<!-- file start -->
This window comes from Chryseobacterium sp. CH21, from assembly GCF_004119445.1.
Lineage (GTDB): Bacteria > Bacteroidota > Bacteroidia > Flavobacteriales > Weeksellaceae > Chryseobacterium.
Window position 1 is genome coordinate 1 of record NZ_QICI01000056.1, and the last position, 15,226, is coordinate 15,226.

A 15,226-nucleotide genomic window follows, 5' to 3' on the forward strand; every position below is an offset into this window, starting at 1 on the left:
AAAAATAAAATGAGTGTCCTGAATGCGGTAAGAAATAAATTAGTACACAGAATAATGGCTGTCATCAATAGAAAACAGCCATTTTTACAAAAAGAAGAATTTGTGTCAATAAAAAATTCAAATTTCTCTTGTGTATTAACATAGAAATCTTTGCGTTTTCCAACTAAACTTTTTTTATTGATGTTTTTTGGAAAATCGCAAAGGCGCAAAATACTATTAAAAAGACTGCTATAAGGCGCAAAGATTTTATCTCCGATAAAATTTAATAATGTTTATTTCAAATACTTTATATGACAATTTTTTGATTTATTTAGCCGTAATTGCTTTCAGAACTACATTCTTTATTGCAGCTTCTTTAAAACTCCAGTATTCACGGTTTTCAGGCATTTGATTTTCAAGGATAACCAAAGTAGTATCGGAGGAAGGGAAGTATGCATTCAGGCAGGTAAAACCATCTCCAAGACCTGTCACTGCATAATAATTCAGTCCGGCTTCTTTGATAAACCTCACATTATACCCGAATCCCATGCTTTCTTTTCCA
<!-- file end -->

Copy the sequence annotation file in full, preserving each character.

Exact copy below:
This window comes from Chryseobacterium sp. CH21, from assembly GCF_004119445.1.
Lineage (GTDB): Bacteria > Bacteroidota > Bacteroidia > Flavobacteriales > Weeksellaceae > Chryseobacterium.
Window position 1 is genome coordinate 1 of record NZ_QICI01000056.1, and the last position, 15,226, is coordinate 15,226.

A 15,226-nucleotide genomic window follows, 5' to 3' on the forward strand; every position below is an offset into this window, starting at 1 on the left:
AAAAATAAAATGAGTGTCCTGAATGCGGTAAGAAATAAATTAGTACACAGAATAATGGCTGTCATCAATAGAAAACAGCCATTTTTACAAAAAGAAGAATTTGTGTCAATAAAAAATTCAAATTTCTCTTGTGTATTAACATAGAAATCTTTGCGTTTTCCAACTAAACTTTTTTTATTGATGTTTTTTGGAAAATCGCAAAGGCGCAAAATACTATTAAAAAGACTGCTATAAGGCGCAAAGATTTTATCTCCGATAAAATTTAATAATGTTTATTTCAAATACTTTATATGACAATTTTTTGATTTATTTAGCCGTAATTGCTTTCAGAACTACATTCTTTATTGCAGCTTCTTTAAAACTCCAGTATTCACGGTTTTCAGGCATTTGATTTTCAAGGATAACCAAAGTAGTATCGGAGGAAGGGAAGTATGCATTCAGGCAGGTAAAACCATCTCCAAGACCTGTCACTGCATAATAATTCAGTCCGGCTTCTTTGATAAACCTCACATTATACCCGAATCCCATGCTTTCTTTTCCA